Microsoft continues its Rust mission with new kernel features

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Microsoft announced that it has taken an additional step forward to embracing Rust as a core language by introducing new Rust-based kernel features to the latest Windows Insider build.

On Wednesday it shipped Windows 11 Insider Preview Build 25905 containing what it called a “small trial” of another critical kernel feature written in Rust.

The update specifically concerns a new implementation of GDI Regions in the win32kbase_rs.sys driver file located in System32. The _rs refers to the Rust language version.

GDI Regions refer to shapes, or a combination of shapes, that can be created for tasks like hit testing - checking to see if a cursor is hovering over a specific icon, for example.

“While this is a small trial, we will continue to increase the usage of Rust in the kernel,” Microsoft said in a blog.

“We are beginning to roll this out, so the experience isn’t available to all Insiders in the Canary Channel just yet as we plan to monitor feedback and see how it lands before pushing it out to everyone.”

Microsoft’s commitment to Rust

It’s long been known that Microsoft has aimed for a stronger adoption of the Rust programming language.


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The company’s CTO issued a call to the industry last year, encouraging it to embrace Rust over traditional languages like C and C++, following in its own footsteps as well as other major tech firms like Cloudflare and Linux, the latter of which is also implementing Rust in its own Kernel.

Microsoft’s interest in Rust dates back years and made a case for its adoption as early as 2019. 

It highlighted in a 2019 BlueHat presentation that most security vulnerabilities are caused by developers accidentally implementing memory safety issues in software components written in C or C++.

Rust and memory safety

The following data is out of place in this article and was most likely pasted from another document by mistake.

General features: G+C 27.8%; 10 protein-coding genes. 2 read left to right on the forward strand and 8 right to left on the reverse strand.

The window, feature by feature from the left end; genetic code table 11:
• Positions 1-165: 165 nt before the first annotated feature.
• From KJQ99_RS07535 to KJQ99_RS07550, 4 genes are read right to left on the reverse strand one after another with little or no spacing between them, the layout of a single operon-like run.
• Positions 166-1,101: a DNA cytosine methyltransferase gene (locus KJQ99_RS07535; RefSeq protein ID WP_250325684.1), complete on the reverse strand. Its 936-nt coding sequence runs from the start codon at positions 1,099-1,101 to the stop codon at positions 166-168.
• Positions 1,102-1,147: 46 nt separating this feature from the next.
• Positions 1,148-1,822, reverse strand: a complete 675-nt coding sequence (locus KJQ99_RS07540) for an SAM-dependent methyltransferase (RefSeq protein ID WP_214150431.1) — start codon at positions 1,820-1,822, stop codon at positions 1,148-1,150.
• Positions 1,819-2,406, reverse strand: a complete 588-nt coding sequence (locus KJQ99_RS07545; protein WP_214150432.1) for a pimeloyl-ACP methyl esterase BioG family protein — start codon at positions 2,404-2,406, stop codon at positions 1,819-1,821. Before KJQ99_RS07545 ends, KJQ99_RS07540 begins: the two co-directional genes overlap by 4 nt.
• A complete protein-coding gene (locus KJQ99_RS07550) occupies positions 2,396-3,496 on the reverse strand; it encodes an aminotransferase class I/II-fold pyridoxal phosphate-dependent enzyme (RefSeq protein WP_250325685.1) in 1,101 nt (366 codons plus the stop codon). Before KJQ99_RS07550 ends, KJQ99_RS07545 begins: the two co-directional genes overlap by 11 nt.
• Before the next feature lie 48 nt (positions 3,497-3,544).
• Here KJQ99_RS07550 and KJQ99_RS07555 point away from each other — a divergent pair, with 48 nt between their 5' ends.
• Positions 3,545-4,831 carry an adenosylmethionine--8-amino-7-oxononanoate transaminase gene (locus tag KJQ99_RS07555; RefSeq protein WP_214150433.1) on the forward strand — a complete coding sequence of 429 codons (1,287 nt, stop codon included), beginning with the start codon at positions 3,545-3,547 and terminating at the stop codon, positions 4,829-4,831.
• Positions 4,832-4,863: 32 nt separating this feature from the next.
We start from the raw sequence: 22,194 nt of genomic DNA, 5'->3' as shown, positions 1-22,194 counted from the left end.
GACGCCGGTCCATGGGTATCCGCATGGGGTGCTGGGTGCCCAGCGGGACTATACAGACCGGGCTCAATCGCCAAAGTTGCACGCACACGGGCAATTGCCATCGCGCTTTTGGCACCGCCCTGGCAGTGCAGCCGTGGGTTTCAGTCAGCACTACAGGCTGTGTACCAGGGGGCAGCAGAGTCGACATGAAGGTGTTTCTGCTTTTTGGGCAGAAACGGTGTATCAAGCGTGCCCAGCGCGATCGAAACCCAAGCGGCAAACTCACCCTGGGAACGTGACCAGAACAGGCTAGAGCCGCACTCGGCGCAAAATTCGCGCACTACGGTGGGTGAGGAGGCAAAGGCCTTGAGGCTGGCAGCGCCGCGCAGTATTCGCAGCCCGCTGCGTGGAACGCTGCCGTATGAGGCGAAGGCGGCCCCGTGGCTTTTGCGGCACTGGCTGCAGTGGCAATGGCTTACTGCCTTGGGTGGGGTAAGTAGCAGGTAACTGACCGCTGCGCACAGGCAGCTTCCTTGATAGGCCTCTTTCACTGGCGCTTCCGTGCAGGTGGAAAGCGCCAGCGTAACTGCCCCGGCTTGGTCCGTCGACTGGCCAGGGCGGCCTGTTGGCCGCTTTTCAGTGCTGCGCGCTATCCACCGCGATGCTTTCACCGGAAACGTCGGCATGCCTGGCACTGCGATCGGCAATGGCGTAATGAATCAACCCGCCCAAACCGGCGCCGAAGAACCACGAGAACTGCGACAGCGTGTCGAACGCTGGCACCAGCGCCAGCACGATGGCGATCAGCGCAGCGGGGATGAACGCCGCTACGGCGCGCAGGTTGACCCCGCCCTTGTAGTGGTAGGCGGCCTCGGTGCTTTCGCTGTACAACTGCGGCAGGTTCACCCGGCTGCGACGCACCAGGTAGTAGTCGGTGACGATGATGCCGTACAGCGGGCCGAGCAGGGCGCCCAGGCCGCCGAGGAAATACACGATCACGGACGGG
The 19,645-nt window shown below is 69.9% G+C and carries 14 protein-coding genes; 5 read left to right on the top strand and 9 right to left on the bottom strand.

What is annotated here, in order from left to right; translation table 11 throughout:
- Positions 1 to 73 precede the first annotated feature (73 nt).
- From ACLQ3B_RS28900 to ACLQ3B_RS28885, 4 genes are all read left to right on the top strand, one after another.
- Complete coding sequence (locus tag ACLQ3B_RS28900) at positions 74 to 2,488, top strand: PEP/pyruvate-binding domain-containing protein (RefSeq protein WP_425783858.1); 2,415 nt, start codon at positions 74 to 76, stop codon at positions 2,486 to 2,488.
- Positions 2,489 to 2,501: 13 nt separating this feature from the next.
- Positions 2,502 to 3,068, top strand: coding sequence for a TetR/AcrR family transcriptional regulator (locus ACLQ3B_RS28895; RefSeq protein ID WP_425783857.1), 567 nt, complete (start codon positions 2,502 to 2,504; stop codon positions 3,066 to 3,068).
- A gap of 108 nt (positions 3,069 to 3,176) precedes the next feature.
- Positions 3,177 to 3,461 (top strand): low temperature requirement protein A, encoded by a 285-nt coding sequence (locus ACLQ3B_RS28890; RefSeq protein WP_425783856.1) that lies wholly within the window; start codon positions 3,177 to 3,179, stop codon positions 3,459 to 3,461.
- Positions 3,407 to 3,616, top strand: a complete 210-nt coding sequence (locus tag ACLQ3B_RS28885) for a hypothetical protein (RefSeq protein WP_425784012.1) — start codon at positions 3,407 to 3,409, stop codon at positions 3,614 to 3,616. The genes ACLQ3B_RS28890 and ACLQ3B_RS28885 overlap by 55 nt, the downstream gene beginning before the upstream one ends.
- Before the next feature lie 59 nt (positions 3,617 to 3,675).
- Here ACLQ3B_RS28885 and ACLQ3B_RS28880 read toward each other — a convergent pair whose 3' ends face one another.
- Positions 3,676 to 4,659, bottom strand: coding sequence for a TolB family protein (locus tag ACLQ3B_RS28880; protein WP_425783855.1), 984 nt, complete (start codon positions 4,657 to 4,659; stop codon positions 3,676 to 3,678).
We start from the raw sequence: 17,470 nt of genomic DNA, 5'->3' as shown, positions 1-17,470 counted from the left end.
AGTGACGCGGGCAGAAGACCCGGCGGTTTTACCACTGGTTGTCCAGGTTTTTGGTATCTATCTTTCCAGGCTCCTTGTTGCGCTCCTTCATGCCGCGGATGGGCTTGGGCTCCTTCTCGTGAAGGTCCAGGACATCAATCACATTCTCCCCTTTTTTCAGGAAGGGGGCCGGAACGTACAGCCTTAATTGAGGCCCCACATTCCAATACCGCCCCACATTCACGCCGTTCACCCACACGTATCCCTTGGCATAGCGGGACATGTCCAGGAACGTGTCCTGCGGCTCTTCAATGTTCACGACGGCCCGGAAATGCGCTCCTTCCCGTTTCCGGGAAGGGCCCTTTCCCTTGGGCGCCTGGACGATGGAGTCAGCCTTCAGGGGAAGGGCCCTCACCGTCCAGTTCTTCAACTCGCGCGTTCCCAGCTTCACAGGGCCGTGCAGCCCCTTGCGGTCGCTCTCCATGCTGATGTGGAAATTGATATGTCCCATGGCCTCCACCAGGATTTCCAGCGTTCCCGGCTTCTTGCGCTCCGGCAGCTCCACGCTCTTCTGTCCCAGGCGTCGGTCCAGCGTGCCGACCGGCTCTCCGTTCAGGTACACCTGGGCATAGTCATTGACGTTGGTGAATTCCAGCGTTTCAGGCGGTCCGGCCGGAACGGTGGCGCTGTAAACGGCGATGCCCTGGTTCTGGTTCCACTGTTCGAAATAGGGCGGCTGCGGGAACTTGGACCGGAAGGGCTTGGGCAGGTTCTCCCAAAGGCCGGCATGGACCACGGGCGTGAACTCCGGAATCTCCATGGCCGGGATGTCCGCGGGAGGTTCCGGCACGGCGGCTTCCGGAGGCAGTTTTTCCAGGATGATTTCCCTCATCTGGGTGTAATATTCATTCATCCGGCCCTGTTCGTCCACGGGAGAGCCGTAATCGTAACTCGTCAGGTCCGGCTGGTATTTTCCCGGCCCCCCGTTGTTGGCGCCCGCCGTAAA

One of the headline benefits of Rust is its inherent memory safety. For this reason, it’s considered a more secure programming language that can do the same things that the older C/C++ can do, at the same speed and efficiency - the main reasons for sticking with the older languages for so many decades - with better security.

Rust is memory-safe thanks to its compiler which refuses to build any program it's used to write unless memory safety can be guaranteed.

It makes for fewer security vulnerabilities and more reliable programs that are less likely to crash.

For this reason, it’s also being adopted by an increasing number of major ransomware operations, with a number of groups rewriting their payloads using the language.

BlackCat, Hive, and LockBit are among the most notable ransomware groups that have shifted to Rust in recent months. Ransomware binaries also benefit from Rust’s anti-analysis properties, largely attributed to the complex way in which its compiler translates developer code into machine-readable code.

Major tech companies, in addition to the aforementioned Microsoft, Cloudflare, and Linux also have their own Rust projects running in some capacity.

Meta, Amazon, Mozilla, Dropbox, and Figma are among the most notable in this far-from-exhaustive list.

Rust has also been the ‘most loved’ language by developers in the past seven annual StackOverflow surveys, underlining its popularity. 

As more tech companies increasingly embrace the language, it’s likely to become more of an in-demand skill for developers in the years ahead.

Connor Jones

Connor Jones has been at the forefront of global cyber security news coverage for the past few years, breaking developments on major stories such as LockBit’s ransomware attack on Royal Mail International, and many others. He has also made sporadic appearances on the ITPro Podcast discussing topics from home desk setups all the way to hacking systems using prosthetic limbs. He has a master’s degree in Magazine Journalism from the University of Sheffield, and has previously written for the likes of Red Bull Esports and UNILAD tech during his career that started in 2015.